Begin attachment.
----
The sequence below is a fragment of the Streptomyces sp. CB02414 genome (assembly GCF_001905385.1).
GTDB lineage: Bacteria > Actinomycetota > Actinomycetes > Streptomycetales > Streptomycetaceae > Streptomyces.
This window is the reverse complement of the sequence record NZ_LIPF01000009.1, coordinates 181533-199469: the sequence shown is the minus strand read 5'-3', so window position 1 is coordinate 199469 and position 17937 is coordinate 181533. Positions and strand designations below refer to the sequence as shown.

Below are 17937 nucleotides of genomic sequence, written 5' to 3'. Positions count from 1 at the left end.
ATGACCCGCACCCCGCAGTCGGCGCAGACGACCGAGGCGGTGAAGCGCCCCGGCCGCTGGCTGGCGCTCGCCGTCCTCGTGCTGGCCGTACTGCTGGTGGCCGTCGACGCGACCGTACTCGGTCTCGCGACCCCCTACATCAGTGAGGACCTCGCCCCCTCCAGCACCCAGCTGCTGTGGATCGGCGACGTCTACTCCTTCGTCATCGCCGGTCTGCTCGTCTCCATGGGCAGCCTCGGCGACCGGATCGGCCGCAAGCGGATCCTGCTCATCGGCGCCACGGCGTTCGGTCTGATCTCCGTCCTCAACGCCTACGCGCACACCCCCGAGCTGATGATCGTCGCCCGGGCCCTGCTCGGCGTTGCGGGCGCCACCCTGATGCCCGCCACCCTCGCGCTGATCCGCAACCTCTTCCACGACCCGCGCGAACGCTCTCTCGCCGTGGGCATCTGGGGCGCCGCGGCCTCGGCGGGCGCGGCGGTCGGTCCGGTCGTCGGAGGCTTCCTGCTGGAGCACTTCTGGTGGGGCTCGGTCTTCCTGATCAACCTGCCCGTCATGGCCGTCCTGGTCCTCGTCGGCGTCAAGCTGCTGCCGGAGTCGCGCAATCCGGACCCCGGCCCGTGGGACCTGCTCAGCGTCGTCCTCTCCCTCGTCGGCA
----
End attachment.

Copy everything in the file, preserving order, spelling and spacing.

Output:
The sequence below is a fragment of the Streptomyces sp. CB02414 genome (assembly GCF_001905385.1).
GTDB lineage: Bacteria > Actinomycetota > Actinomycetes > Streptomycetales > Streptomycetaceae > Streptomyces.
This window is the reverse complement of the sequence record NZ_LIPF01000009.1, coordinates 181533-199469: the sequence shown is the minus strand read 5'-3', so window position 1 is coordinate 199469 and position 17937 is coordinate 181533. Positions and strand designations below refer to the sequence as shown.

Below are 17937 nucleotides of genomic sequence, written 5' to 3'. Positions count from 1 at the left end.
ATGACCCGCACCCCGCAGTCGGCGCAGACGACCGAGGCGGTGAAGCGCCCCGGCCGCTGGCTGGCGCTCGCCGTCCTCGTGCTGGCCGTACTGCTGGTGGCCGTCGACGCGACCGTACTCGGTCTCGCGACCCCCTACATCAGTGAGGACCTCGCCCCCTCCAGCACCCAGCTGCTGTGGATCGGCGACGTCTACTCCTTCGTCATCGCCGGTCTGCTCGTCTCCATGGGCAGCCTCGGCGACCGGATCGGCCGCAAGCGGATCCTGCTCATCGGCGCCACGGCGTTCGGTCTGATCTCCGTCCTCAACGCCTACGCGCACACCCCCGAGCTGATGATCGTCGCCCGGGCCCTGCTCGGCGTTGCGGGCGCCACCCTGATGCCCGCCACCCTCGCGCTGATCCGCAACCTCTTCCACGACCCGCGCGAACGCTCTCTCGCCGTGGGCATCTGGGGCGCCGCGGCCTCGGCGGGCGCGGCGGTCGGTCCGGTCGTCGGAGGCTTCCTGCTGGAGCACTTCTGGTGGGGCTCGGTCTTCCTGATCAACCTGCCCGTCATGGCCGTCCTGGTCCTCGTCGGCGTCAAGCTGCTGCCGGAGTCGCGCAATCCGGACCCCGGCCCGTGGGACCTGCTCAGCGTCGTCCTCTCCCTCGTCGGCA